Theory of spinreorientation in rare-earthorthochromites and orthoferrites 2F = S, +&+&+Sd, 2G=S,-Sz+S3-S.,, 2c=s,+s?-sg-s~, 2A = S, -S, - S, + S,.

+ (terms where x 73 y) + (terms where x e z) +2(u,,+c,.r) (G.F,+G,Fz) + 2(&r - CA (CA, + CJA,) + 2(G,, + b,,,) (CX,, + C,f.A + 2(%.,,-b,,) (CP,, + GJJ ; 2(tr,, + 4x) (A ,,F, + A F,,) + 2(fl!,Z- 4,;) (CL’, + GA-,),

(74 0) (7c) Ud)

The corresponding representations for R3+ spins are expressed as F”, GH,C” and A” which have the same forms as in equation (7) except that the indices 1, 2, 3, 4 are replaced by 5, 6, 7, 8, respectively. Now we introduce new isotropic exchange interaction constants multiplied by the number of nearest neighbor ions as follows;

T,,,/ N = (J,., + JR + Jc + J,,) F’/2 +(J,,-JR+Jc-J,,)G*/2 + (J,, + JH - Jc -J&?/2 +(J,,-J”-Jc+J,,)AL/2, -~an,,/N = CD,, + B,,) (CT, - G,FJ +(D,,--B,) (Csl.r-CPA + CD, + C,) (C,F, - C,,F,) + CD, - CA (CA,, - CPA + (B, + C,) (AT, -A#‘,) + (B.r - CJ (G,,C: - GA-,,), ~w,,,lN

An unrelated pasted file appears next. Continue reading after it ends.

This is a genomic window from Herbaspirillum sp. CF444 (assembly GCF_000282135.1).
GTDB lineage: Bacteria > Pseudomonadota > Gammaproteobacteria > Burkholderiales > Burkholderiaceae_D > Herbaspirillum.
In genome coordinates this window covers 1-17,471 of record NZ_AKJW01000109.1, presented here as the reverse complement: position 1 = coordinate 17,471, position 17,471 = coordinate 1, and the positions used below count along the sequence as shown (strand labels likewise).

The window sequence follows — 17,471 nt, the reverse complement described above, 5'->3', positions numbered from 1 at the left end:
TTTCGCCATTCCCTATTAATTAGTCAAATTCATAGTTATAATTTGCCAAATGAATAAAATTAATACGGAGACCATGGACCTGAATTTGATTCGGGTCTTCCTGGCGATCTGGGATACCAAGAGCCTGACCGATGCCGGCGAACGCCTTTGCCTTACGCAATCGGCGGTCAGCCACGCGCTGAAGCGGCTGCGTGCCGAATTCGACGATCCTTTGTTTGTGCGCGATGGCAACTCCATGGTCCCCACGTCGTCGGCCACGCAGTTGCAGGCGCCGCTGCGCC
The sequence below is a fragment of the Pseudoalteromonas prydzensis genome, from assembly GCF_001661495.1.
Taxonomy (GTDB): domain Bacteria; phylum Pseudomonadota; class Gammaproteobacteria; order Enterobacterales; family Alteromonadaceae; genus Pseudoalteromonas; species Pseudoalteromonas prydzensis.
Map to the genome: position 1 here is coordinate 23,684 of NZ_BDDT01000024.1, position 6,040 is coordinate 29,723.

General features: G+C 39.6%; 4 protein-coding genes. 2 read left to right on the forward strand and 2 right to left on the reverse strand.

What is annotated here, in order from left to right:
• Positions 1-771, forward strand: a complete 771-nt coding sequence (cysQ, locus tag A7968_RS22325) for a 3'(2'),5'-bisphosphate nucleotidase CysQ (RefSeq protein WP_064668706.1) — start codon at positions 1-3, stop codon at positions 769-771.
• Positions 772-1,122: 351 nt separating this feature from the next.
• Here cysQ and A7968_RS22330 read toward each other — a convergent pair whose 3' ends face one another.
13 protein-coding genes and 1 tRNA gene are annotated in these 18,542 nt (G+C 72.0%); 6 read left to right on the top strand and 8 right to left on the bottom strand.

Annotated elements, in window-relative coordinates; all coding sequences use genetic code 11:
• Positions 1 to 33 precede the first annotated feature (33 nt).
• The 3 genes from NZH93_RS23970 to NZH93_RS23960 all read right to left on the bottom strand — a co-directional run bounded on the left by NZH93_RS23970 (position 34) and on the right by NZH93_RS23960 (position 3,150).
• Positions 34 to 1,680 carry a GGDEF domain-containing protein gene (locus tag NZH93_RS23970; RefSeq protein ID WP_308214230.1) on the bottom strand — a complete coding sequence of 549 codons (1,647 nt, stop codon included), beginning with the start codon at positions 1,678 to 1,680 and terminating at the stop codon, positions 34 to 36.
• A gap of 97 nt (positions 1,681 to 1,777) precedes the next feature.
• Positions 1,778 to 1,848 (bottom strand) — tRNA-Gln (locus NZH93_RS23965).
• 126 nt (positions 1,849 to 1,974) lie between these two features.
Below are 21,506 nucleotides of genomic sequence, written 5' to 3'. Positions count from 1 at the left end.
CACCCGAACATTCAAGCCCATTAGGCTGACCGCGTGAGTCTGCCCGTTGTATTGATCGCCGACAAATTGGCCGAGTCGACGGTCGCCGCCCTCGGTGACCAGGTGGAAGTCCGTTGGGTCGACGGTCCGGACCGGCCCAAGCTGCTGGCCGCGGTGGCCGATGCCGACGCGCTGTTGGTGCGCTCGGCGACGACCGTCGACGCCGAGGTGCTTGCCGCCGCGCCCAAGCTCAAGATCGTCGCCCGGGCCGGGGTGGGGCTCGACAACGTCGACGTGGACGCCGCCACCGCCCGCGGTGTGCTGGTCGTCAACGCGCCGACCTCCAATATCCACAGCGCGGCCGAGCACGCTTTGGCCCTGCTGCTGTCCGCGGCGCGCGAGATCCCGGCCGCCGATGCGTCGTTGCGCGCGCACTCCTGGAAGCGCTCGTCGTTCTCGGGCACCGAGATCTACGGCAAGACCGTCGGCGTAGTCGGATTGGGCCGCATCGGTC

= (Q,, + b,, + c,, + d,,) Fr2 + (ass-brsfcm--d,,)G,’ + (GT+~sr--~~r-drr)Cr* + (hrk.r - cm + &,)A,2

Table I(a). Isotropic exchange interaction constantsbetween W+ spins

(SC)

J.., = 4JII;JH = 2J,,:J,, = 8J,,,;J,, = 4J,.,; (8a) S = 2.f,, = 2.i,,; .P = 2J;, = 2-i,,. (8b)

Similarly, the antisymmetric, and also the anisotropic-symmetric exchange interaction constants multiplied by the number of nearest neighbor ions are used below in this paper. Symmetry considerations show that these constants are given as those in Tables l(a)-(f). In Table l(g) we give the second-order anisotropy constants of the M:‘+ ion. Then, usin the irreducible bases F, G, C, A, the Hamiltonians (4) and (5) are written as follows;

483

.pi,,,/2N = (J+J’)F~F’~+(J-?)CCH, /7;,,,i/2N

i;,,,J4N @a)

6%)

(9e)

= (D,.+ D,.) (A,,F,” - A,F,,“) + (D, - d,.‘) (G,,C,” - G,C,“) + (d,, + b,,‘) (G,F,” - G,F,*) +(D !I -2, ‘) (A C.“-A C “) + (D; + d:‘) (C:F:,‘( - C;;Ffft) + (d, - D,‘) (F,C,,” - F,,C’,‘{),

(90